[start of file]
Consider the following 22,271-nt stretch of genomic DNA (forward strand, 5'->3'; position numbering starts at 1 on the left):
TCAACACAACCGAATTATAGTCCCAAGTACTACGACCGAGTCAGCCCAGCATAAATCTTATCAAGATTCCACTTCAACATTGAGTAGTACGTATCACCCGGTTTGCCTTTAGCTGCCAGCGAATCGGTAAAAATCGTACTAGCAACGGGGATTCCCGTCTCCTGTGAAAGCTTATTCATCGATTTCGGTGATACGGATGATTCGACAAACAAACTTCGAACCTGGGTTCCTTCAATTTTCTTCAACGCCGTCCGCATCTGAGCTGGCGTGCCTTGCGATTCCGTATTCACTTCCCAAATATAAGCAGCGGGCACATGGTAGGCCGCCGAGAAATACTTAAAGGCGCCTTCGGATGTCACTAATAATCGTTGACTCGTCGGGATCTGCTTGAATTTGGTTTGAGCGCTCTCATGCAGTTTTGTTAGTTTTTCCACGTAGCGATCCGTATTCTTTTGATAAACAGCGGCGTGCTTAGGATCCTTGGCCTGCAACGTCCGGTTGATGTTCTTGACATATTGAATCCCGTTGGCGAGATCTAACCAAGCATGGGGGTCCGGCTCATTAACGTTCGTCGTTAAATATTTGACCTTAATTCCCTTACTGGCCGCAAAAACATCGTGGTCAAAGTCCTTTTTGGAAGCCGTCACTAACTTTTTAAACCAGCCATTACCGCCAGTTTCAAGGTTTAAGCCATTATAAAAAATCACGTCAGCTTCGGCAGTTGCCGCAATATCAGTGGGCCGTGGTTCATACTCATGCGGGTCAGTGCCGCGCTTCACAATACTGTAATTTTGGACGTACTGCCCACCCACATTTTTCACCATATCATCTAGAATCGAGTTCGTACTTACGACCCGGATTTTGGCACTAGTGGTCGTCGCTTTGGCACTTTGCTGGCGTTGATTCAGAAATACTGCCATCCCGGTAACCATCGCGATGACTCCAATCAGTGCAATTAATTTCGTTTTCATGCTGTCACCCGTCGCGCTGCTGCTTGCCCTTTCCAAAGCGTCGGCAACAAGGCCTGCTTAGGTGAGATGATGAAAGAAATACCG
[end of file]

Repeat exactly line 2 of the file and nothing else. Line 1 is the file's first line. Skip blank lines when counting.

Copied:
TCAACACAACCGAATTATAGTCCCAAGTACTACGACCGAGTCAGCCCAGCATAAATCTTATCAAGATTCCACTTCAACATTGAGTAGTACGTATCACCCGGTTTGCCTTTAGCTGCCAGCGAATCGGTAAAAATCGTACTAGCAACGGGGATTCCCGTCTCCTGTGAAAGCTTATTCATCGATTTCGGTGATACGGATGATTCGACAAACAAACTTCGAACCTGGGTTCCTTCAATTTTCTTCAACGCCGTCCGCATCTGAGCTGGCGTGCCTTGCGATTCCGTATTCACTTCCCAAATATAAGCAGCGGGCACATGGTAGGCCGCCGAGAAATACTTAAAGGCGCCTTCGGATGTCACTAATAATCGTTGACTCGTCGGGATCTGCTTGAATTTGGTTTGAGCGCTCTCATGCAGTTTTGTTAGTTTTTCCACGTAGCGATCCGTATTCTTTTGATAAACAGCGGCGTGCTTAGGATCCTTGGCCTGCAACGTCCGGTTGATGTTCTTGACATATTGAATCCCGTTGGCGAGATCTAACCAAGCATGGGGGTCCGGCTCATTAACGTTCGTCGTTAAATATTTGACCTTAATTCCCTTACTGGCCGCAAAAACATCGTGGTCAAAGTCCTTTTTGGAAGCCGTCACTAACTTTTTAAACCAGCCATTACCGCCAGTTTCAAGGTTTAAGCCATTATAAAAAATCACGTCAGCTTCGGCAGTTGCCGCAATATCAGTGGGCCGTGGTTCATACTCATGCGGGTCAGTGCCGCGCTTCACAATACTGTAATTTTGGACGTACTGCCCACCCACATTTTTCACCATATCATCTAGAATCGAGTTCGTACTTACGACCCGGATTTTGGCACTAGTGGTCGTCGCTTTGGCACTTTGCTGGCGTTGATTCAGAAATACTGCCATCCCGGTAACCATCGCGATGACTCCAATCAGTGCAATTAATTTCGTTTTCATGCTGTCACCCGTCGCGCTGCTGCTTGCCCTTTCCAAAGCGTCGGCAACAAGGCCTGCTTAGGTGAGATGATGAAAGAAATACCG